Welcome back to our Introductions series! Formerly Junior Introductions, we’re now going to also be introducing you to lots of first-year seniors as well, because we didn’t get to as many junior profiles as we wanted to last year, and there are a ton of 2005-born gymnasts you need to know about.
Today, we want you to meet Meline Mesropian, a 15-year-old from Argentina who won the junior national title in 2019 and has potential to be a top senior competitor for the team this quad.
Meline made a name for herself when she was selected to represent Argentina in the youth division at the South American Junior Championships in 2018. It was her first big assignment, and she came away with four medals, including gold on bars and with the team, as well as all-around and floor silver. This was a huge break for the 13-year-old, and she was just as good at nationals the next month, again winning all-around silver as well as medals on beam and floor in event finals, scoring in the same range as gymnasts two years older than her.
2019 was Meline’s first official season as a junior, and she started it off by winning the all-around, vault, and beam golds at Argentina’s club championships, earning a spot on the team traveling to the FIT Challenge in Belgium the next month. She went up on bars for the team there, helping Argentina to sixth place in the final, and she finished 14th all-around among the 68 junior competitors, where she earned a career-best 49.466.
The Argentinian juniors in Belgium
At nationals that summer, Meline won the junior title by just about two tenths over fellow first-year senior Brisa Carraro, and she also took the gold on beam as well as the bronze on vault. She was picked to lead the junior team at the South American Junior Championships that fall, and though a miss on vault held her back to eighth place in the all-around, she and her teammates put up an incredible fight to upset for the team gold over the usually dominant Brazil, and Meline also picked up an individual bronze medal on floor with a 12.433.
Obviously, the COVID-19 pandemic meant Meline, like most gymnasts, didn’t get a competitive season in 2020, so she’ll be going into the first year of her senior career missing out on a vital year of valuable experience, but hopefully we’ll see the world get back to normal soon so she can make her senior debut.
Meline is a pretty talented all-arounder with lovely skills on all four events. When we last saw her compete, she had a pretty consistent Yurchenko full on vault, but she’s since started training a double, so perhaps we’ll see that upgrade hit the floor this year. On bars, she has competed a piked Jaeger, Pak, Maloney, and double front dismount, and her most recent routine was awarded a 5.2 start value, but I’ve seen her train a toe full to Maloney to Pak, so it seems she’s been working hard on upping her connections here.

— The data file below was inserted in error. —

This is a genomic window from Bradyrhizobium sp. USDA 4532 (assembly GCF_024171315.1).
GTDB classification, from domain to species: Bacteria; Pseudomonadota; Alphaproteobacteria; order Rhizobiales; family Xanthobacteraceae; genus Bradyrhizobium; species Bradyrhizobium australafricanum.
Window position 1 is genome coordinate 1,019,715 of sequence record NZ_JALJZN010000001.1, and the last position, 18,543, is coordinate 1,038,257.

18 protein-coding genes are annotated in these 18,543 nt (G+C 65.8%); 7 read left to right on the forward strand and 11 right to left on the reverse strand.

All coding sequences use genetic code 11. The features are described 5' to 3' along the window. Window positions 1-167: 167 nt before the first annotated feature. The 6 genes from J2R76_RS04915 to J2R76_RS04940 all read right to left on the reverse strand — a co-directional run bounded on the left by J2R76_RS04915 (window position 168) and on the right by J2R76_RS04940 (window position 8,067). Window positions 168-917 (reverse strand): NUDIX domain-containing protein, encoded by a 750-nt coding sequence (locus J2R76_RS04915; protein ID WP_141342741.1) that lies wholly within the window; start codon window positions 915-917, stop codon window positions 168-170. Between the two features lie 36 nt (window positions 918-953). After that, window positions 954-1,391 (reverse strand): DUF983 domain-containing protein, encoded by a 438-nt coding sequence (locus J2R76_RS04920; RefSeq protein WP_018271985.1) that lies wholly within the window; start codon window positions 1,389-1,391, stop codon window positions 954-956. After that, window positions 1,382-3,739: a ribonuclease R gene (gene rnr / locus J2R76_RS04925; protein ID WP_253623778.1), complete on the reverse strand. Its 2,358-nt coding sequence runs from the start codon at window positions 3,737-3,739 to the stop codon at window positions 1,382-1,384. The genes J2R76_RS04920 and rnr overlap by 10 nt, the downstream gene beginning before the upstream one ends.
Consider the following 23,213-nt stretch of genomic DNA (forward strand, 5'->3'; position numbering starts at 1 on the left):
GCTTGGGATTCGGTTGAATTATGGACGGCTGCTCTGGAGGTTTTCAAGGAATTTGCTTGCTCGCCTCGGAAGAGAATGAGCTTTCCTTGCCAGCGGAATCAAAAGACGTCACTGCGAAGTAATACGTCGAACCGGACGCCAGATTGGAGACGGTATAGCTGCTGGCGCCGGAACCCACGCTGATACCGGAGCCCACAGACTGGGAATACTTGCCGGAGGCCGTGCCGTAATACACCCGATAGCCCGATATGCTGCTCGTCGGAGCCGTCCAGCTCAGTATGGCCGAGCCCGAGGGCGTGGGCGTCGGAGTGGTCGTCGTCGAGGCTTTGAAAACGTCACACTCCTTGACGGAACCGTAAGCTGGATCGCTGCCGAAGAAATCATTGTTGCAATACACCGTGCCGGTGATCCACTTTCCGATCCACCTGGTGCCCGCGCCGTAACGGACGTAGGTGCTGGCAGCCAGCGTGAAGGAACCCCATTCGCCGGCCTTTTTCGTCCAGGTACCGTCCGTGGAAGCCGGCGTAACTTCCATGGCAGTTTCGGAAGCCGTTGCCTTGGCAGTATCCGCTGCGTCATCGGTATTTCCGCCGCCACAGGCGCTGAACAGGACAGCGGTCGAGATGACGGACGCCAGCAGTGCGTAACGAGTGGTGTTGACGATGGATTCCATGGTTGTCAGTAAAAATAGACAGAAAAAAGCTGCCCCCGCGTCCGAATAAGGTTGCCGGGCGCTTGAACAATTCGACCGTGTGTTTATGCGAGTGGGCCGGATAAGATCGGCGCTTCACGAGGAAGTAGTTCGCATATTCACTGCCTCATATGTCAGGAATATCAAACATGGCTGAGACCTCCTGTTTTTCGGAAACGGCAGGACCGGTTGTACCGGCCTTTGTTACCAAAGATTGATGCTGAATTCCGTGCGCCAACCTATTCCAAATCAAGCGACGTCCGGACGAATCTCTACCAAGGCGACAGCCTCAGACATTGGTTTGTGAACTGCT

Her beam routine features a lot of single elements, but she’s very clean there on skills like aerials and leaps, and she also has a tidy and consistent back handspring layout stepout series. In 2019, she was dismounting with a double full, but she’s also trained a double tuck more recently, which looks super open and very powerful, so it could definitely be something to look forward to in the future.
Meline on floor
Floor is where I’m hoping she’ll be able to bring the most upgrades as she gets older and stronger. In 2018, she was opening with just a front layout, six months later she was starting her routine with a 2½ and a double tuck, and by the end of 2019, her routine opened with a double pike and then a double tuck, putting the front layout third and then ending with a double full. Now that she has all of the D skills under her belt, it would be great to see her going for some Es to get to the next level.
Argentina has been a team on the rise, especially over the past quad. In 2018, the team made the top 24 at worlds for the first time since the open scoring system was introduced in 2006, and the women who competed in Stuttgart a year later finished 19th, just one spot higher than their best-ever finish (Argentina previously finished 18th in both 1991 and 2001).
With a couple of retirements over the past year, the top gymnasts making up the core squad right now are all very young, mostly born in 2002 or later, and Meline should fit in nicely with this group. With upgrades, she’ll add depth as a gymnast who can go up anywhere needed, though the team will need to fill a hole on vault, beam, and floor now that Ayelen Tarabini is no longer competing, and I’d love to see Meline step up and take over.
What to Watch
I actually had a hard time picking here, but I ended up going with her beam. It’s not her most difficult work – in fact, I think it’s her least difficult! – but I think what’s most important to note with Meline is how precise, fluid, and elegant she is with her movement, and this routine from nationals in 2018 shows it nicely…especially since she’s just 13 here. You can also swipe ahead in the post to see clips of her early work on floor, vault, and bars.
Meet More Gymnasts!
Miss any of our previous editions of Junior or New Senior Introductions? Go back and read our most recent profiles featuring Tatiana Levchuk (Belarus), Ruby Stacey (Great Britain), Maily Planckeel (France), Paula Vega Tarrago (Germany), Maria Ceplinschi (Romania), Lyu Junliang (China), Charlize Mörz (Austria), Jennifer Williams (Sweden), Angela Andreoli (Italy), and Maisa Kuusikko (Finland).
Article by Lauren Hopkins